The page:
Documenting Uganda

In the wake of a devastating civil war, the African nation of Uganda has an estimated 2.7 million orphaned children, according to UNICEF. Despite the country’s hardships, USF graduate Jason Cherres returned from Uganda Monday with a message of hope.

Cherres, who graduated from USF over the summer with a degree in television production, traveled to the country by himself to film a documentary that might raise awareness of their troubles. Yet, when he arrived in Gulu and visited the Gulu Catholic Missionary, he said he decided he needed to do much more than make a film.

“I came back feeling this huge responsibility to help the future of Uganda,” he said.

He said his documentary, called “Hope in Kalongo,” will shine light on the struggles to rebuild in the village, and to show how they lack educational and medical researchers. But halfway through his trip, Cherres expanded his mission to not only tell the story, but to also take an active role once he returned.

Cherres plans to talk with various colleges to develop opportunities for students to travel to Uganda and lend a helping hand. At the orphanage in Gulu, Cherres befriended Odida Charles, who told him about the restoration program Center for Adults and Child Education.

The program aims to increase educational opportunity for citizens of all ages. Charles urged Cherres to reach out to the University and through their talks, Cherres said he realized these people needed more than a documentary.

“What this told me was that I have a great responsibility now (to) see what we can do to get students to go to Uganda to intern for the program, volunteering at the hospital, teaching – really anything,” he said. “That’s something that blew my mind because this could benefit the whole nation, not just Kalongo.”

Cherres began his journey on Aug. 20, arriving in the capital of Kampala. He then joined with a nun, Dr. Achora Vincentina, who he met through his fraternity brother and senior majoring in biomedical sciences and political science Cesar Hernandez. In Kampala, he visited the site of the 2010 bombing that killed 74 people who were watching the FIFA World Cup. Cherres said connecting with Vincentina, who works in the Kalongo Memorial Hospital, was essential to his security.

“I was OK with traveling by myself because in Uganda nuns are very highly regarded – they do a lot for the country,” he said. “She ran the whole hospital over there.”

In Kalongo, Cherres met a former child soldier who had escaped the Lord’s Resistance Army. The 18-year-old had no living relatives other than his father, as his mother and 13 siblings were killed during the war, he said. He also met a refugee from the Congo, who fled to Uganda when rebel troops were forced out and became prevalent in his home country.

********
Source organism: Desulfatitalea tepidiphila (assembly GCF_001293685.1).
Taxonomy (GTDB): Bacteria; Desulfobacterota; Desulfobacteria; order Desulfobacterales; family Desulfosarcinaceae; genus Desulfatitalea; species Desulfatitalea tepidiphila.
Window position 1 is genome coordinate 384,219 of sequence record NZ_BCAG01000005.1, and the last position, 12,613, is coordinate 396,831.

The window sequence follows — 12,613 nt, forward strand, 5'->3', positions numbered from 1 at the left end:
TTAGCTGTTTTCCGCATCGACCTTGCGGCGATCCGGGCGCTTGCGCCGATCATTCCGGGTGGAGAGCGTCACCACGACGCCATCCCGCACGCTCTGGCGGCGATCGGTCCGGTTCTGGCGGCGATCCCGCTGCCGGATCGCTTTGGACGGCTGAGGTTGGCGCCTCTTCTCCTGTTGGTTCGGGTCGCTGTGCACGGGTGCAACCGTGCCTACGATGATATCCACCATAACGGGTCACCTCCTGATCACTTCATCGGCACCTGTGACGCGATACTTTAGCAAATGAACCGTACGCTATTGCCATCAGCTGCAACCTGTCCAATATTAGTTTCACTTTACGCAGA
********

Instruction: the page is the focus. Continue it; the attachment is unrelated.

He then traveled to the Gulu Catholic Missionary to talk with the children. There he stayed in a grass hut – an experience he said he will never forget.

“There’s no electricity – when it goes dark, that’s the end of their day,” he said. “Their family values are very strong, so at night the main source of entertainment is talking with one another.”

At the orphanage, Cherres passed out clothing he brought over to the children, who he said loved listening to radio broadcasts of soccer matches. The shirts were provided by Bulls Country at USF and Trendsetter Clothing Company, which was founded by USF student Jose Almanzar.

Almanzar, a senior majoring in business, sent Cherres with 30 T-shirts to hand out to orphans and an extra shirt for them all to autograph. Trendsetters will then design that shirt to sell in order to raise awareness and funds for the orphans.

“The message of the company is to raise the level of social consciousness of not just national, but global issues,” he said.

Cherres said he also got help from Robert Fiallo, director of Bulls Country at USF, who contributed clothing. Other than a few donations from friends and family, Cherres said he funded the trip himself.

Cherres now begins the process of editing and piecing together his documentary, which he hopes to finish in October.

His passion for global issues wasn’t formed overnight. Born in Callao, Peru, to a military family, Cherres said he has spent his life traveling – graduating high school in Germany before coming to the U.S. for college.

When he was 10 years old, he returned to his hometown and was shocked by the impoverished nature of his old community. It was at that young age that Cherres said he developed awareness for such issues.

“I’ve always had a sense to want to help, but how can I?” he said. “I’m not a doctor, I’m not a business person – but I’ve always had a sense as a filmmaker. I’ve always had a sense of helping the less fortunate, and I want this film to show people why they should feel the same.”